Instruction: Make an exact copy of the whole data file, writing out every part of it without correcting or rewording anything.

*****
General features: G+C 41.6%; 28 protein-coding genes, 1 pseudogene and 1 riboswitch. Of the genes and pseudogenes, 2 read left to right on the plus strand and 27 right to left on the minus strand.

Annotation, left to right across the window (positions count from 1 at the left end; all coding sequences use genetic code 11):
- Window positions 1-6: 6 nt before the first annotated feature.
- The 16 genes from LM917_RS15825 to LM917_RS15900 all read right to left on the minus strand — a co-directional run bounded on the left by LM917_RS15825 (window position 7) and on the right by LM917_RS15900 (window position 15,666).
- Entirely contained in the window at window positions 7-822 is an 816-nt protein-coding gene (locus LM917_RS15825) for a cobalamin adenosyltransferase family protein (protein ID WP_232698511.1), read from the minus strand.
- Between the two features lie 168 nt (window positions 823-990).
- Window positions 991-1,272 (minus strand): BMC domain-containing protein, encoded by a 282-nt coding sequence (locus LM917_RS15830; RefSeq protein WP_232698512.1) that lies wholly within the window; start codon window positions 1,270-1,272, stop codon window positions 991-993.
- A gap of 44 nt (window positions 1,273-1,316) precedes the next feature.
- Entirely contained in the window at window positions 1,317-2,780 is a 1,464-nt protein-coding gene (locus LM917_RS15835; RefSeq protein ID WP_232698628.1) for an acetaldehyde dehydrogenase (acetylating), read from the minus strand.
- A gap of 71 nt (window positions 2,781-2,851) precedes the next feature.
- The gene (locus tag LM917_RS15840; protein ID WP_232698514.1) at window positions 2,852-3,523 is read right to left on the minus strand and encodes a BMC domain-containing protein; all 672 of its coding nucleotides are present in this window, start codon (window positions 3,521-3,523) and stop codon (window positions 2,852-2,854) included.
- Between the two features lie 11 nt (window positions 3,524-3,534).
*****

General features: G+C 41.6%; 28 protein-coding genes, 1 pseudogene and 1 riboswitch. Of the genes and pseudogenes, 2 read left to right on the plus strand and 27 right to left on the minus strand.

Annotation, left to right across the window (positions count from 1 at the left end; all coding sequences use genetic code 11):
- Window positions 1-6: 6 nt before the first annotated feature.
- The 16 genes from LM917_RS15825 to LM917_RS15900 all read right to left on the minus strand — a co-directional run bounded on the left by LM917_RS15825 (window position 7) and on the right by LM917_RS15900 (window position 15,666).
- Entirely contained in the window at window positions 7-822 is an 816-nt protein-coding gene (locus LM917_RS15825) for a cobalamin adenosyltransferase family protein (protein ID WP_232698511.1), read from the minus strand.
- Between the two features lie 168 nt (window positions 823-990).
- Window positions 991-1,272 (minus strand): BMC domain-containing protein, encoded by a 282-nt coding sequence (locus LM917_RS15830; RefSeq protein WP_232698512.1) that lies wholly within the window; start codon window positions 1,270-1,272, stop codon window positions 991-993.
- A gap of 44 nt (window positions 1,273-1,316) precedes the next feature.
- Entirely contained in the window at window positions 1,317-2,780 is a 1,464-nt protein-coding gene (locus LM917_RS15835; RefSeq protein ID WP_232698628.1) for an acetaldehyde dehydrogenase (acetylating), read from the minus strand.
- A gap of 71 nt (window positions 2,781-2,851) precedes the next feature.
- The gene (locus tag LM917_RS15840; protein ID WP_232698514.1) at window positions 2,852-3,523 is read right to left on the minus strand and encodes a BMC domain-containing protein; all 672 of its coding nucleotides are present in this window, start codon (window positions 3,521-3,523) and stop codon (window positions 2,852-2,854) included.
- Between the two features lie 11 nt (window positions 3,524-3,534).